Thursday, July 14, 2005

Software Design Patterns + Agile Practicies - The New Dictator - albeit a good one

Software Design and Architecture has been a prominent field of work since the late 70's. But only in the last decade or so have designers/developers (on a larger scale) realized some of its best practices.

Software design patterns pretty much dictate the quality of good software design. You know you are on the right track, when you have followed good design patterns and avoided anti-patterns. One can further say, that they pretty much dictate the design phase of projects.

Dictators are not likened by people in real life, but design patterns are here to stay and likened.

Put its good old friend - agile practices and you have a great team to work with. Finally follow some good principles like the good OOAD principles, Unce Bob maintains. Also, Martin Fowler's site is full of many goodies for the agile developer.

Wednesday, July 13, 2005

Agile Methods, Design Patterns, XP

In general, Agile methods strive to:

  • Eliminate Redundancy
  • Encourage Strong Cohesion (I like to say "very strong") for components
  • Encourage Loose Coupling (Again I like to say "very loose") between components

In general, Design Patterns strive to:

  • Design to interfaces
  • Favor aggregation over inheritance
  • Find what varies and encapsulating it
  • Shift the level of thinking to a higher perspective to encourage clear thoughts
  • Decide whether I have the right design, not just one that works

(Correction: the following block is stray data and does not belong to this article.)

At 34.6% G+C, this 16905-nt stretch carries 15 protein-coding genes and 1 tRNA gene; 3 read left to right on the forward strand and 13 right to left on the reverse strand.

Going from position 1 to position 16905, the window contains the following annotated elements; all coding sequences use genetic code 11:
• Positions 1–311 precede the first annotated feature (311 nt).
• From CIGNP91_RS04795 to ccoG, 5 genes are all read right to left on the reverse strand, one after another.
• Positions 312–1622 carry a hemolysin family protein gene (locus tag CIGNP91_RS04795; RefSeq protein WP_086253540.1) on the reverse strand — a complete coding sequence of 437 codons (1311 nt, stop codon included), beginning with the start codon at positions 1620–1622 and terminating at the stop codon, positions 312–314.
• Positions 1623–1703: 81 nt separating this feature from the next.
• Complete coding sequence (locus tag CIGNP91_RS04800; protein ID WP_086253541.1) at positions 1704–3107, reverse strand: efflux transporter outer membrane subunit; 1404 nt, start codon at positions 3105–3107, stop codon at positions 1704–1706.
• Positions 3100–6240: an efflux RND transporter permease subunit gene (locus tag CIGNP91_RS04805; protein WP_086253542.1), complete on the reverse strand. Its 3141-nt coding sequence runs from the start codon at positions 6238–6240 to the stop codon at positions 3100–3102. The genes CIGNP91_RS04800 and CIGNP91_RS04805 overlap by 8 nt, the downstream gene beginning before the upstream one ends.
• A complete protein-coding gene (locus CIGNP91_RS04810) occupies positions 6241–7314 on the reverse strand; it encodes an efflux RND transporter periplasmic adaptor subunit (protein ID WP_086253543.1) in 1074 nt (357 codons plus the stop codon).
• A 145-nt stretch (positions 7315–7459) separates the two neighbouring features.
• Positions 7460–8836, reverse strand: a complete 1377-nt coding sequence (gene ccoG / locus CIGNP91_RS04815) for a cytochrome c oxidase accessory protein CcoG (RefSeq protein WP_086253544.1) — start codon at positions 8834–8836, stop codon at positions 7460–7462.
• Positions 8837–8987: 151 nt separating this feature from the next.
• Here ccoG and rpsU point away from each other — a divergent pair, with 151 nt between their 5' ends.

• Think of objects as things with responsibilities

In general, XP (an agile methodology) strives for:

  • Simplicity (My favorite)
  • Effective Communication
  • Planning Game (Planning involves both discovering what the customer wants and estimating how long this will take to do)
  • Constant Feedback from every member involved in the project (Whole Team)
  • Involving customer as an integral part of the process (On-site customer)
  • Coding standards
  • Constant Refactoring of Code
  • Continuous Testing (Unit and Acceptance). Use of Test-Driven Development.
  • Continuous improvement of Design (See Refactoring to Patterns - by Joshua Kerievsky)
  • Continuous Integration
  • Small but often product releases
  • YAGNI (You Aren't Going to Need It)
  • Great Courage
  • More...

For more information on agile software development, see the Manifesto for Agile Software Development and the Agile Alliance. Also, a good quick read would be Fowler's The New Methodology article.

Design Patterns book by the GoF is the most authoritative reference on this topic, but might not be the best place to start. Design Patterns Explained : A New Perspective on Object-Oriented Design and Head First Design Patterns are better books to start with. This page maintained by Vince Huston has some good pointers to online resources related to the study and practice of Design Patterns.

XP in short, is a lightweight development process initially thought of by Kent Beck with his work with Ward Cunningham using the Smalltalk programming language. For more information on eXtreme Programming, refer to What is Extreme Programming?, Extreme Rules, What is Extreme Programming? and Extreme Programming (XP) FAQ. Extreme Programming Explained: Embrace Change is the seminal book on XP by Kent Beck. Test Driven Development (TDD) is one my favorite practice that XP encourages and I cannot imagine writing code without it. No other programmer has felt differently after giving it a fair shot.

© 2008 Vishal V. Shah. All rights reserved. Contents of this web site reflect my personal work and is not representative of my employer.